The Instigator
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5 Points
The Contender
Con (against)
0 Points

Falkland Islanders have the right to Self-determination

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Voting Style: Open Point System: 7 Point
Started: 8/9/2014 Category: Politics
Updated: 7 years ago Status: Post Voting Period
Viewed: 1,747 times Debate No: 60246
Debate Rounds (5)
Comments (2)
Votes (2)




The sovereignty over the Falkland Islands has been long disputed between Argentina and the United Kingdom. The people of the Falkland Islands (the Falkland Islanders) have long chosen to remain a British Overseas Territory and in this debate I will argue and provide evidence that the people of the Falkland Islands have the legal right of Self-determination against Argentina's desire to rule over them.

In this debate my opponent is to argue and provide evidence that the Falkland Islanders do not have the the legal right of Self-determination. To whoever accepts this debate please know that round 1 is just for introductions and we will start debating in round 2.

Thank you to whoever accepts and I look forward to this debate.


I accept.

Let's make this a good one.
Debate Round No. 1


I thank my opponent for accepting this debate and now lets get to it. As I already explained I am here to debate that the Falkland Islands have the legal right of Self-determination. 

Both Argentina and the United Kingdom are Member States of the United Nations and therefore are also part of the UN General Assembly that should both comply with International Law. [1][2]

Under International Law, the Falkland Islanders have a legal right to self-determination and do not wish to become part of Argentina.

Contention 1: All Peoples have the right to Self-determination

In accordance with UN General Assembly resolution 1514 (XV) the first and second declarations affirm that:

"1. The subjection of peoples to alien subjugation, domination and exploitation constitutes a denial of fundamental human rights, is contrary to the Charter of the United Nations and is an impediment to the promotion of world peace and co-operation".[3]

"2. All peoples have the right to self-determination; by virtue of that right they freely determine their political status and freely pursue their economic, social and cultural development".[3]

Argentina's desire to obtain the Falkland Islands against the will of the people who live there would be subjecting them to alien subjugation, domination and exploitation as verified by the first declaration. The international legal principle of self-determination (that applies to all peoples, whether they may be Argentine, British or Falkland Islander) says that it is for the Falkland Islanders to decide their own status verified by the second declaration. Additionally also by Article 1.2 of the UN Charter. [4]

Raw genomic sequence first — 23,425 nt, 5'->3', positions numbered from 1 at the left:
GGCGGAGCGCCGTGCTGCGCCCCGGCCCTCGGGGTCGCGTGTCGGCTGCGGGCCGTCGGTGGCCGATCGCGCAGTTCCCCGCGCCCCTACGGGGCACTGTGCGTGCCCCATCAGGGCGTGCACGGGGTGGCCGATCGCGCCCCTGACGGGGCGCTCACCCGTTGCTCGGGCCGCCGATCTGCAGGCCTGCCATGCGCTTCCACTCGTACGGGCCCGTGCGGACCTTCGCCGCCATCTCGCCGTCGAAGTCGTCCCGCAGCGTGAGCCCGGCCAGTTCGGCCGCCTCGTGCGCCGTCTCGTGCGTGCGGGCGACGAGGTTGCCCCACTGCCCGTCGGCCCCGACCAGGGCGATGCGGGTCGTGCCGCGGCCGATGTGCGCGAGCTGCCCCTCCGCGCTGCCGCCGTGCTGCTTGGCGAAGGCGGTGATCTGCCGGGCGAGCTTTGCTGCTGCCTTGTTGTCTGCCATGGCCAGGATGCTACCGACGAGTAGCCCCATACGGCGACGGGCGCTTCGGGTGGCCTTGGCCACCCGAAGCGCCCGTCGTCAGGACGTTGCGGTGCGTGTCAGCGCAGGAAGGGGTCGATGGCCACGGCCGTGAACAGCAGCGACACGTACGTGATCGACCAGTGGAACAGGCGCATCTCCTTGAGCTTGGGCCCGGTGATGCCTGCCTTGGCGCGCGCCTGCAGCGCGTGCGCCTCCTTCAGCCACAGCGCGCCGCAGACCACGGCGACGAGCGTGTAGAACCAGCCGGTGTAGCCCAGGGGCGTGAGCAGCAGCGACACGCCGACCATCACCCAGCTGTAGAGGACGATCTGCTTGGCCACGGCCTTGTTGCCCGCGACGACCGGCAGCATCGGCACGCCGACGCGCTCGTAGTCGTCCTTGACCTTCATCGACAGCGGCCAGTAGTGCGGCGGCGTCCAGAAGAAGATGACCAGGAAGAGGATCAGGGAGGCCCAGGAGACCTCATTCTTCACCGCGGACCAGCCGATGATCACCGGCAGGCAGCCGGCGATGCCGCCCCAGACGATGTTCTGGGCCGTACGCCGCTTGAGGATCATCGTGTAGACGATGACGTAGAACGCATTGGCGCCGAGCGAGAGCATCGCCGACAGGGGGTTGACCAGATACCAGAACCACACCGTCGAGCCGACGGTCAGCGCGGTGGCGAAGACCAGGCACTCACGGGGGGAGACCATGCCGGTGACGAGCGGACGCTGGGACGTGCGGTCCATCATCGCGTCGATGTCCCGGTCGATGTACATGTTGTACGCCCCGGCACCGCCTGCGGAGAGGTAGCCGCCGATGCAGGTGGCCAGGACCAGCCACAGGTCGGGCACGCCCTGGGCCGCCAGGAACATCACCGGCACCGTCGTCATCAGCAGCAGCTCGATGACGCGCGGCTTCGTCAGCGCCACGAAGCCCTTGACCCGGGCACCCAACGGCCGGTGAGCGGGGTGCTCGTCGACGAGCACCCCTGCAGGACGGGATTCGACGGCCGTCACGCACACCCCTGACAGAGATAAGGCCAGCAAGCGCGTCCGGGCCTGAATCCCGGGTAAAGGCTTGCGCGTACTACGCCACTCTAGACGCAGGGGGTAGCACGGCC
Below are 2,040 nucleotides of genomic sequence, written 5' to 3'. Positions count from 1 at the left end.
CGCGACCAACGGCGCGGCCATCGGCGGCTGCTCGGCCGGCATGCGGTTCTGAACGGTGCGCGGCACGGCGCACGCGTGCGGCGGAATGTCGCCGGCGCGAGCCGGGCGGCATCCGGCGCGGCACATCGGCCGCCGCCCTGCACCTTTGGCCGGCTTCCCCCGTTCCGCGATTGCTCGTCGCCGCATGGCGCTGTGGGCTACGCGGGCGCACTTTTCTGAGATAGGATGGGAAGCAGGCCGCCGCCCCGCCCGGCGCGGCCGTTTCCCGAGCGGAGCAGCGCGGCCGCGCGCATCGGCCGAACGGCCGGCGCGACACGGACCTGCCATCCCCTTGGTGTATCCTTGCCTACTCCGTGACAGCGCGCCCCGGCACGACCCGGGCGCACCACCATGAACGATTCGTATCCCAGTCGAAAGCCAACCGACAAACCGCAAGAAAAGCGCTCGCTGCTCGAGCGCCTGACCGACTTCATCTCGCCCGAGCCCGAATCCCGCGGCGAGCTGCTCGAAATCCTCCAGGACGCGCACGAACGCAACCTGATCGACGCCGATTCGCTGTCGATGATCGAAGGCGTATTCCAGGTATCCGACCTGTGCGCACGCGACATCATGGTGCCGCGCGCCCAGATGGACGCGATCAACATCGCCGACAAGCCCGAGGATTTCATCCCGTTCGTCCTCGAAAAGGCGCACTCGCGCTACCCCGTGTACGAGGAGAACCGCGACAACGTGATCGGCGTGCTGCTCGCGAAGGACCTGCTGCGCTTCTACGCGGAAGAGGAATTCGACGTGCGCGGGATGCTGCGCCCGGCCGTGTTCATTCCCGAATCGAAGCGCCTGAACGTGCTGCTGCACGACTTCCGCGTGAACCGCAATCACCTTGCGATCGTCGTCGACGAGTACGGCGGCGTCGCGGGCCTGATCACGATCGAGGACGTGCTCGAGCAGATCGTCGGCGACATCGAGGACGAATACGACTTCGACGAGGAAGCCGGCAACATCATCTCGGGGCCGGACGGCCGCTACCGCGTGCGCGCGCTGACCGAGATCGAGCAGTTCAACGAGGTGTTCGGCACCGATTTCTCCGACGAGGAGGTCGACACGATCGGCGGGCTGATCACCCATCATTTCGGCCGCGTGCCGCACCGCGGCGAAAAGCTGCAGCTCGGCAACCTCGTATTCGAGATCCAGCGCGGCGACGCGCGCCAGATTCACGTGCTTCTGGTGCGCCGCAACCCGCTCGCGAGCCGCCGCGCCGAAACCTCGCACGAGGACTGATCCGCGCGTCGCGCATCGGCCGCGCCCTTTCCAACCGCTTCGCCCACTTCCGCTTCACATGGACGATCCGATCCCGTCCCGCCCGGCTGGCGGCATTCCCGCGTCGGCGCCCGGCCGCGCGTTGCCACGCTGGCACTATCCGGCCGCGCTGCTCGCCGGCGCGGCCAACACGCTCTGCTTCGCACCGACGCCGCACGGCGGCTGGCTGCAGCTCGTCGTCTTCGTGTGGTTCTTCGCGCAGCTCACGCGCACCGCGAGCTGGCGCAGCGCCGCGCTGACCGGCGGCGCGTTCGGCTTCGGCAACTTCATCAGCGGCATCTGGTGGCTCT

Contention 2: Interests of Non-Self-Governing Territories

The Falkland islands are one of several territories listed by the UN as what are known as Non-Self-Governing Territories. [5]

Article 73 of the UN Charter, which involves the declaration regarding Non-Self-Governing Territories, states that:

"Members of the United Nations which have or assume responsibilities for the administration of territories whose peoples have not yet attained a full measure of self-government recognize the principle that the interests of the inhabitants of these territories are paramount, and accept as a sacred trust the obligation to promote to the utmost, within the system of international peace and security established by the present Charter, the well-being of the inhabitants of these territories, and, to this end:" [6]

Please particularly notice the phrase that says: "the interests of the inhabitants of these territories are paramount". This means that the interests of these territories are above anything else (and above the desires of Argentina). The interests of the islanders cannot be paramount and not have the right to choose their own destiny at the same time. The islanders being able to decide their own political status is Self-determination. [7]

I end my current round here and and await my opponent's response.



"All peoples have the right to self-determination"

Certainly, the UN has outlined self determination as a right given to "all peoples". However, "peoples" in this situation has not been defined, neither by the UN nor by the international community itself. Do we group "people" based off of ethnicity? Religion? Heritage?